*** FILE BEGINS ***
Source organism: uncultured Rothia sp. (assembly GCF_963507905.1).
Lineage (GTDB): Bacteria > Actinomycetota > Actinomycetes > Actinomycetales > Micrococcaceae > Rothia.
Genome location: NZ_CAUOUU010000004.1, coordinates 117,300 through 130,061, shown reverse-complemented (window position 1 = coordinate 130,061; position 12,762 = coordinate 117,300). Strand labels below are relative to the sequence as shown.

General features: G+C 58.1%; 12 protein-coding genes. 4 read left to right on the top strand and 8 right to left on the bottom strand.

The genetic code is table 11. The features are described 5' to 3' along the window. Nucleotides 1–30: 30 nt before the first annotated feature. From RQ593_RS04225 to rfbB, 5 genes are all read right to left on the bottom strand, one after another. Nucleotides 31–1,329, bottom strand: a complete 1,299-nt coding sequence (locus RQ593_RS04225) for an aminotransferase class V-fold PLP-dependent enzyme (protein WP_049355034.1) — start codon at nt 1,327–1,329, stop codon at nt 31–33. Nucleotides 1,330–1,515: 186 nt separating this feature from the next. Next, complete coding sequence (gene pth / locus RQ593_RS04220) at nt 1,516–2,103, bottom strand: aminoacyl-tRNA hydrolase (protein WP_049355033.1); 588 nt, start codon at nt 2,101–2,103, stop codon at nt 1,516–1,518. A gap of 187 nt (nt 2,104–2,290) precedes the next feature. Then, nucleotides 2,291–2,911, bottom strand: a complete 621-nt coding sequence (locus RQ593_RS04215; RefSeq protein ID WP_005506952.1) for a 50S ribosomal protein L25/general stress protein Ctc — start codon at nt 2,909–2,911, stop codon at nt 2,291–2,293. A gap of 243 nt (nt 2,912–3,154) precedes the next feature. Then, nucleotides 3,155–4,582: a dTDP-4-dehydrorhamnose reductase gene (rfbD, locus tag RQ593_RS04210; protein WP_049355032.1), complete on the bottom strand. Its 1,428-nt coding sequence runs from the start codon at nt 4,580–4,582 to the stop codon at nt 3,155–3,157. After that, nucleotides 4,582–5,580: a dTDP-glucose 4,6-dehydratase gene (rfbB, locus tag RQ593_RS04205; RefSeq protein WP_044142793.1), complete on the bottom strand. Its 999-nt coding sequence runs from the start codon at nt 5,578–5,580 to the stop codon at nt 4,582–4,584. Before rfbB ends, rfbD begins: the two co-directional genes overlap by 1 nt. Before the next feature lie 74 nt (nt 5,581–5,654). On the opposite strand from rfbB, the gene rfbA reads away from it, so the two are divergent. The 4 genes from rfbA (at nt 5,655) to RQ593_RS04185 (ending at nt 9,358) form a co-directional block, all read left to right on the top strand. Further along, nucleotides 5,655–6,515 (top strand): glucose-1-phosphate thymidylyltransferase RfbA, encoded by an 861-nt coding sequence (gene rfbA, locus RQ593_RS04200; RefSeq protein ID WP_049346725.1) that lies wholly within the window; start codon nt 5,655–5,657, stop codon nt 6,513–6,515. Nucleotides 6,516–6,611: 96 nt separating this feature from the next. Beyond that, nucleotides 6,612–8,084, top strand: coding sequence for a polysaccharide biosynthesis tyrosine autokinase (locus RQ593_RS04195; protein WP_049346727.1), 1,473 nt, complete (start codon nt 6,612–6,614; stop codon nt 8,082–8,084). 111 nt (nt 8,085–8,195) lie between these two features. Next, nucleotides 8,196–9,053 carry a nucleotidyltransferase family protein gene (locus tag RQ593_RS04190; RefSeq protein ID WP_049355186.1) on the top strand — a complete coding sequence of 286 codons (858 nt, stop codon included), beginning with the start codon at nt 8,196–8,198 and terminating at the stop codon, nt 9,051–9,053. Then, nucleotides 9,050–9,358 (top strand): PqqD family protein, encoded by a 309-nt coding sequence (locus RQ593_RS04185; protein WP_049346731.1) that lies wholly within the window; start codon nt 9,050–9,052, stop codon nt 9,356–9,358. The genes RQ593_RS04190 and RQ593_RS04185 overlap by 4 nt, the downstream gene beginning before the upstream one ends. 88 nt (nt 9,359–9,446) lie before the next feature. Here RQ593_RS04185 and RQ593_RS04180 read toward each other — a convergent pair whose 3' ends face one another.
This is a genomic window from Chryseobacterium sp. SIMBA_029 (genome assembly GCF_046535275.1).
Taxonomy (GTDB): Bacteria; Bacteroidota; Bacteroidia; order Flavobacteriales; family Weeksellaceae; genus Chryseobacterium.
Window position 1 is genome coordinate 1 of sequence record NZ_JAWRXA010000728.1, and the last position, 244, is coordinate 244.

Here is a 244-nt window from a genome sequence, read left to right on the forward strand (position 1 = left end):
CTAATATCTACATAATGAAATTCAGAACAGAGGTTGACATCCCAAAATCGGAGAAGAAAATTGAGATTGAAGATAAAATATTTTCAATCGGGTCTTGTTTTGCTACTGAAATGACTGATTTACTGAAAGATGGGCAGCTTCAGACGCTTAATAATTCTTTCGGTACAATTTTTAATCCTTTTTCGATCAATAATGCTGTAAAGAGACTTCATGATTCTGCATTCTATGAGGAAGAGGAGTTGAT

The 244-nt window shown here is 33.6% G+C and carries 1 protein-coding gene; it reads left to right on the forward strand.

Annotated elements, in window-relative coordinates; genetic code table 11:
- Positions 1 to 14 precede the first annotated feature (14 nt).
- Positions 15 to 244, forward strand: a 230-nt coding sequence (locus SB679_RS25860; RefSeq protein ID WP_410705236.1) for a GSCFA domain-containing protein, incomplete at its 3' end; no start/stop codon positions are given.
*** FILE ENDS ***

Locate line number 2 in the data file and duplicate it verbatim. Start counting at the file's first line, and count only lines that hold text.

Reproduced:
Lineage (GTDB): Bacteria > Actinomycetota > Actinomycetes > Actinomycetales > Micrococcaceae > Rothia.